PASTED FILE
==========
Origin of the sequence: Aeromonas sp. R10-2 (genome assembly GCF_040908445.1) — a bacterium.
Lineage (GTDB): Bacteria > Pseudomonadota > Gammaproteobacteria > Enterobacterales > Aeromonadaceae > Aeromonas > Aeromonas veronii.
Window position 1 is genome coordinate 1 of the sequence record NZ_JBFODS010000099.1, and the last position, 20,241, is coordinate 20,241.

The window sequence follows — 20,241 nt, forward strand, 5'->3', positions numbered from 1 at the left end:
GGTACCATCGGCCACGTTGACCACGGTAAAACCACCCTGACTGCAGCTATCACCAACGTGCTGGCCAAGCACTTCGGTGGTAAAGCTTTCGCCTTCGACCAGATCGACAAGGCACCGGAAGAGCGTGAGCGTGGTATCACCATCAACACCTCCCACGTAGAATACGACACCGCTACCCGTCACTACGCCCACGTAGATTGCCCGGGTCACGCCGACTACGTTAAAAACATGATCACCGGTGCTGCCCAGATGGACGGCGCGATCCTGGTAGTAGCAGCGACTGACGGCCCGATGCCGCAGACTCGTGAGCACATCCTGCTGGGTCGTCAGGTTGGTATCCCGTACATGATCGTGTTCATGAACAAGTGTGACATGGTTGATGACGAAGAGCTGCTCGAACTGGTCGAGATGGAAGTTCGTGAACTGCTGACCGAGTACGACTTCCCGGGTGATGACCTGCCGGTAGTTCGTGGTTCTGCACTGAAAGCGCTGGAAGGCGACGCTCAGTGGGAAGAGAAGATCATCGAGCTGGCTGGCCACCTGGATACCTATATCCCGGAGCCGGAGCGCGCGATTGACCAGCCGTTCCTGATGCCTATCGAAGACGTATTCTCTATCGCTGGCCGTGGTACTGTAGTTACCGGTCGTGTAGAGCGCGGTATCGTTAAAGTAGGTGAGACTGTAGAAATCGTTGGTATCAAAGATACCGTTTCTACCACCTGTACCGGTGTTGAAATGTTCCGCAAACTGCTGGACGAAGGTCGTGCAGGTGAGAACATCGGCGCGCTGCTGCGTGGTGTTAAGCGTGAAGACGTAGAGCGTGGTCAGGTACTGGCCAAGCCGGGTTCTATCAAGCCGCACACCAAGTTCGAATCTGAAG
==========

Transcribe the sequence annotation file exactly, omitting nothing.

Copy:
Origin of the sequence: Aeromonas sp. R10-2 (genome assembly GCF_040908445.1) — a bacterium.
Lineage (GTDB): Bacteria > Pseudomonadota > Gammaproteobacteria > Enterobacterales > Aeromonadaceae > Aeromonas > Aeromonas veronii.
Window position 1 is genome coordinate 1 of the sequence record NZ_JBFODS010000099.1, and the last position, 20,241, is coordinate 20,241.

The window sequence follows — 20,241 nt, forward strand, 5'->3', positions numbered from 1 at the left end:
GGTACCATCGGCCACGTTGACCACGGTAAAACCACCCTGACTGCAGCTATCACCAACGTGCTGGCCAAGCACTTCGGTGGTAAAGCTTTCGCCTTCGACCAGATCGACAAGGCACCGGAAGAGCGTGAGCGTGGTATCACCATCAACACCTCCCACGTAGAATACGACACCGCTACCCGTCACTACGCCCACGTAGATTGCCCGGGTCACGCCGACTACGTTAAAAACATGATCACCGGTGCTGCCCAGATGGACGGCGCGATCCTGGTAGTAGCAGCGACTGACGGCCCGATGCCGCAGACTCGTGAGCACATCCTGCTGGGTCGTCAGGTTGGTATCCCGTACATGATCGTGTTCATGAACAAGTGTGACATGGTTGATGACGAAGAGCTGCTCGAACTGGTCGAGATGGAAGTTCGTGAACTGCTGACCGAGTACGACTTCCCGGGTGATGACCTGCCGGTAGTTCGTGGTTCTGCACTGAAAGCGCTGGAAGGCGACGCTCAGTGGGAAGAGAAGATCATCGAGCTGGCTGGCCACCTGGATACCTATATCCCGGAGCCGGAGCGCGCGATTGACCAGCCGTTCCTGATGCCTATCGAAGACGTATTCTCTATCGCTGGCCGTGGTACTGTAGTTACCGGTCGTGTAGAGCGCGGTATCGTTAAAGTAGGTGAGACTGTAGAAATCGTTGGTATCAAAGATACCGTTTCTACCACCTGTACCGGTGTTGAAATGTTCCGCAAACTGCTGGACGAAGGTCGTGCAGGTGAGAACATCGGCGCGCTGCTGCGTGGTGTTAAGCGTGAAGACGTAGAGCGTGGTCAGGTACTGGCCAAGCCGGGTTCTATCAAGCCGCACACCAAGTTCGAATCTGAAG